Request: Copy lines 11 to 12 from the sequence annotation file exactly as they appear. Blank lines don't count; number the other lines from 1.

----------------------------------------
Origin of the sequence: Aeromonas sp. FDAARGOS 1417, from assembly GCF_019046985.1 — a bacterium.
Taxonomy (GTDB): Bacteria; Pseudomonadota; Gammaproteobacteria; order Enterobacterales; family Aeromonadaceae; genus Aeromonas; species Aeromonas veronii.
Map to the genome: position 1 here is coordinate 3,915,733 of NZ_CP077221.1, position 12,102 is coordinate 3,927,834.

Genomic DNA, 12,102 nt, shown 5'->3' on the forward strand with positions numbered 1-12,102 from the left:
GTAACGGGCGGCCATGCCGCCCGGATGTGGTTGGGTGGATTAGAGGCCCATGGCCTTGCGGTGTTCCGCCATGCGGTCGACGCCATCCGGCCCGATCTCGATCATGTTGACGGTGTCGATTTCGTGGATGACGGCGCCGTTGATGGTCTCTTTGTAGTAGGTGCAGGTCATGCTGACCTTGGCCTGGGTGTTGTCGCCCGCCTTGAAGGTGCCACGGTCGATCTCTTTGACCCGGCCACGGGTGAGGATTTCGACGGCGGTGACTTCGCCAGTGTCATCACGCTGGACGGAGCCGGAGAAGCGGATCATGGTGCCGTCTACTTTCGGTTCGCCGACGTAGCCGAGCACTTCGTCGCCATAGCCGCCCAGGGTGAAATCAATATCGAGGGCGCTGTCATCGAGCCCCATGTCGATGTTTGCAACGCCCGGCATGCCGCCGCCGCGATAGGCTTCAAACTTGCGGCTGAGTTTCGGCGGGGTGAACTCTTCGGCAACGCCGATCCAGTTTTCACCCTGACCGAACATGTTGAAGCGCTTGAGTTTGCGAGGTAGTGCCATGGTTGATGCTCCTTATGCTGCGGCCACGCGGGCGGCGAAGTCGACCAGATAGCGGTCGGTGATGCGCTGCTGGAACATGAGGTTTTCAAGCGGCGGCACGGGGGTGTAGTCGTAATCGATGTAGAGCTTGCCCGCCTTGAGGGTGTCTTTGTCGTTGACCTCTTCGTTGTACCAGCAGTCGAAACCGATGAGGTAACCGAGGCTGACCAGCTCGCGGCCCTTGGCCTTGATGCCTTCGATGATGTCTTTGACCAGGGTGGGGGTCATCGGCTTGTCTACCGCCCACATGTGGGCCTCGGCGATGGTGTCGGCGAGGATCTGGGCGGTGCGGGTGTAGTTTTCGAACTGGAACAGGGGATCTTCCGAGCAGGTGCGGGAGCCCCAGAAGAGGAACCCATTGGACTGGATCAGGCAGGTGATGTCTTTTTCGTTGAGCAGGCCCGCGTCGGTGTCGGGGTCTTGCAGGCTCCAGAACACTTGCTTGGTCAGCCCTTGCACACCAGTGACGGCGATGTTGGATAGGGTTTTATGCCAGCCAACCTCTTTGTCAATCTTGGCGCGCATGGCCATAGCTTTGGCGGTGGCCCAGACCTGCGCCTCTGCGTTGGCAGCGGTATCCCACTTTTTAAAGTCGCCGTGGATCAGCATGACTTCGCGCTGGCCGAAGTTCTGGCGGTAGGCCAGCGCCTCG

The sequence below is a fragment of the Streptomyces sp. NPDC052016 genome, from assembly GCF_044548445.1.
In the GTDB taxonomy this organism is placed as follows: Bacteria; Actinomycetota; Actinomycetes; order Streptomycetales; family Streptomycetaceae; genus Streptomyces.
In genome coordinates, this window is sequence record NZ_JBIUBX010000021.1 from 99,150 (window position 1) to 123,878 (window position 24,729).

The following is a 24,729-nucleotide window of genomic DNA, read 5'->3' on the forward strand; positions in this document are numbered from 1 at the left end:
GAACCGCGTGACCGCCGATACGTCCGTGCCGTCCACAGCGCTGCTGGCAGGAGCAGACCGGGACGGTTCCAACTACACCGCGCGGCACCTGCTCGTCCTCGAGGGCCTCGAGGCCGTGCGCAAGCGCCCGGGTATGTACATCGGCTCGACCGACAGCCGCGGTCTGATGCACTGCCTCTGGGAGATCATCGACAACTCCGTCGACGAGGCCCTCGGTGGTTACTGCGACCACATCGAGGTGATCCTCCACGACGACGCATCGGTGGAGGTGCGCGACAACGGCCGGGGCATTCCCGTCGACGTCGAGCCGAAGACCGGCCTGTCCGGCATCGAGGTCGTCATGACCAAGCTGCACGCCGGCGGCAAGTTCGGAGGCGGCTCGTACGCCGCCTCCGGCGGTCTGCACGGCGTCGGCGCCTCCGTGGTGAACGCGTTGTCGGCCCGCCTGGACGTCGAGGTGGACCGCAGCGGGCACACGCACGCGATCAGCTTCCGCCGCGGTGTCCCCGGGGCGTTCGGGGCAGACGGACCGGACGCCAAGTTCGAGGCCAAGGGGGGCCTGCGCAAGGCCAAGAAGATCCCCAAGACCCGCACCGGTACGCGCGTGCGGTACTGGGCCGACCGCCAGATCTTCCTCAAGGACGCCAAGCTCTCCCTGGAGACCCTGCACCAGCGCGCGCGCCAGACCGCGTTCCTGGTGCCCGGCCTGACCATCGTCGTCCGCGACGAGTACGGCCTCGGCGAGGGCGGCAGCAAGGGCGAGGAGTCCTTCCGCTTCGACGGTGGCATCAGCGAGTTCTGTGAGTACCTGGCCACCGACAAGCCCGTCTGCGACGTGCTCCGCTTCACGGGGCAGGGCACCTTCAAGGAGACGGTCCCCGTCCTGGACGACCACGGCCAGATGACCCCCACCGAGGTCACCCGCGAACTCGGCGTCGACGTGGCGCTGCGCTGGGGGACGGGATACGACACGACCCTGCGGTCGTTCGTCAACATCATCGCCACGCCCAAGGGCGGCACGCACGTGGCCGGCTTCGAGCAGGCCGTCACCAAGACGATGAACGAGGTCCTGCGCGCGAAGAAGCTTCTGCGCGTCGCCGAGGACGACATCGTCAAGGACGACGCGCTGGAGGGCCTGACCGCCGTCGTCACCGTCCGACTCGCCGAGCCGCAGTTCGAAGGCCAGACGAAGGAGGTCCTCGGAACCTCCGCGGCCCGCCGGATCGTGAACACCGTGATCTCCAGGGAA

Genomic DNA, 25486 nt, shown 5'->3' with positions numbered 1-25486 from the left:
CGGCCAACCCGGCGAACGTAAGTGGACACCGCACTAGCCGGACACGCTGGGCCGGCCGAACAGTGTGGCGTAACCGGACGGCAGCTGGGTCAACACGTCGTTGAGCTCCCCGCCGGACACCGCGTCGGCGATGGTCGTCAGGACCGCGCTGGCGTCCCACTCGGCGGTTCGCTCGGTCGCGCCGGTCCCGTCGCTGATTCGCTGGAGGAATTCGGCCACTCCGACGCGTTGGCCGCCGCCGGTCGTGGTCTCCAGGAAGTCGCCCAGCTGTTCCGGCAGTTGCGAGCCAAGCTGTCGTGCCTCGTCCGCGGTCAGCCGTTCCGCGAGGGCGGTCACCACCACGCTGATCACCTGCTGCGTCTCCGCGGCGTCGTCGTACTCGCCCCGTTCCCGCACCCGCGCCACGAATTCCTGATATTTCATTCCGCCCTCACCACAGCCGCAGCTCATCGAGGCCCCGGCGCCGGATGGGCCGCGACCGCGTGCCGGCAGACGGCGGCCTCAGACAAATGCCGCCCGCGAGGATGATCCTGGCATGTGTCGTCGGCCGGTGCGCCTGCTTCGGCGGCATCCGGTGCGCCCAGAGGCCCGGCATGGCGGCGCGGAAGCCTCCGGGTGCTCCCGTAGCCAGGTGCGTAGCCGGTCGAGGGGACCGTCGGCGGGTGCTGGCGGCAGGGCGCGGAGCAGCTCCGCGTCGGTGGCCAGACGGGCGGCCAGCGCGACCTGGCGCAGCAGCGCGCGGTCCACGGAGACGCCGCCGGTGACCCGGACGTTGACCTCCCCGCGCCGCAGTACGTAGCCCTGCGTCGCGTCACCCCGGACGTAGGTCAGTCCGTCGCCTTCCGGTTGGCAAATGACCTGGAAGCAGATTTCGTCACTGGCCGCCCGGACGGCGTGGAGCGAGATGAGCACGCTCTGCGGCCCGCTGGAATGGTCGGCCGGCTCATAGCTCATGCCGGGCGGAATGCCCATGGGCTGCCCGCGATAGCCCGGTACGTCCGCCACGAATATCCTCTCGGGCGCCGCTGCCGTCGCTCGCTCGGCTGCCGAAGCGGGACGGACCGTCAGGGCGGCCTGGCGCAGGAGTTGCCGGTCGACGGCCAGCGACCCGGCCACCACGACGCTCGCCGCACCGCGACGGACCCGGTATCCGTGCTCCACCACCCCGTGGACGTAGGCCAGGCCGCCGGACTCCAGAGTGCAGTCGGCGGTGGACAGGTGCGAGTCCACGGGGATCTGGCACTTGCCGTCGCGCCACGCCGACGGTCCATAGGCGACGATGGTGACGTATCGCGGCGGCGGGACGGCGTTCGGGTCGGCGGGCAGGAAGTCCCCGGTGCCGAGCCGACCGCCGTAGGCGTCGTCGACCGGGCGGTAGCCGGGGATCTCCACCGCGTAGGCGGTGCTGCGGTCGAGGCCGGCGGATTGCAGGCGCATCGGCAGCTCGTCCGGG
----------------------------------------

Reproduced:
Genomic DNA, 25486 nt, shown 5'->3' with positions numbered 1-25486 from the left:
CGGCCAACCCGGCGAACGTAAGTGGACACCGCACTAGCCGGACACGCTGGGCCGGCCGAACAGTGTGGCGTAACCGGACGGCAGCTGGGTCAACACGTCGTTGAGCTCCCCGCCGGACACCGCGTCGGCGATGGTCGTCAGGACCGCGCTGGCGTCCCACTCGGCGGTTCGCTCGGTCGCGCCGGTCCCGTCGCTGATTCGCTGGAGGAATTCGGCCACTCCGACGCGTTGGCCGCCGCCGGTCGTGGTCTCCAGGAAGTCGCCCAGCTGTTCCGGCAGTTGCGAGCCAAGCTGTCGTGCCTCGTCCGCGGTCAGCCGTTCCGCGAGGGCGGTCACCACCACGCTGATCACCTGCTGCGTCTCCGCGGCGTCGTCGTACTCGCCCCGTTCCCGCACCCGCGCCACGAATTCCTGATATTTCATTCCGCCCTCACCACAGCCGCAGCTCATCGAGGCCCCGGCGCCGGATGGGCCGCGACCGCGTGCCGGCAGACGGCGGCCTCAGACAAATGCCGCCCGCGAGGATGATCCTGGCATGTGTCGTCGGCCGGTGCGCCTGCTTCGGCGGCATCCGGTGCGCCCAGAGGCCCGGCATGGCGGCGCGGAAGCCTCCGGGTGCTCCCGTAGCCAGGTGCGTAGCCGGTCGAGGGGACCGTCGGCGGGTGCTGGCGGCAGGGCGCGGAGCAGCTCCGCGTCGGTGGCCAGACGGGCGGCCAGCGCGACCTGGCGCAGCAGCGCGCGGTCCACGGAGACGCCGCCGGTGACCCGGACGTTGACCTCCCCGCGCCGCAGTACGTAGCCCTGCGTCGCGTCACCCCGGACGTAGGTCAGTCCGTCGCCTTCCGGTTGGCAAATGACCTGGAAGCAGATTTCGTCACTGGCCGCCCGGACGGCGTGGAGCGAGATGAGCACGCTCTGCGGCCCGCTGGAATGGTCGGCCGGCTCATAGCTCATGCCGGGCGGAATGCCCATGGGCTGCCCGCGATAGCCCGGTACGTCCGCCACGAATATCCTCTCGGGCGCCGCTGCCGTCGCTCGCTCGGCTGCCGAAGCGGGACGGACCGTCAGGGCGGCCTGGCGCAGGAGTTGCCGGTCGACGGCCAGCGACCCGGCCACCACGACGCTCGCCGCACCGCGACGGACCCGGTATCCGTGCTCCACCACCCCGTGGACGTAGGCCAGGCCGCCGGACTCCAGAGTGCAGTCGGCGGTGGACAGGTGCGAGTCCACGGGGATCTGGCACTTGCCGTCGCGCCACGCCGACGGTCCATAGGCGACGATGGTGACGTATCGCGGCGGCGGGACGGCGTTCGGGTCGGCGGGCAGGAAGTCCCCGGTGCCGAGCCGACCGCCGTAGGCGTCGTCGACCGGGCGGTAGCCGGGGATCTCCACCGCGTAGGCGGTGCTGCGGTCGAGGCCGGCGGATTGCAGGCGCATCGGCAGCTCGTCCGGG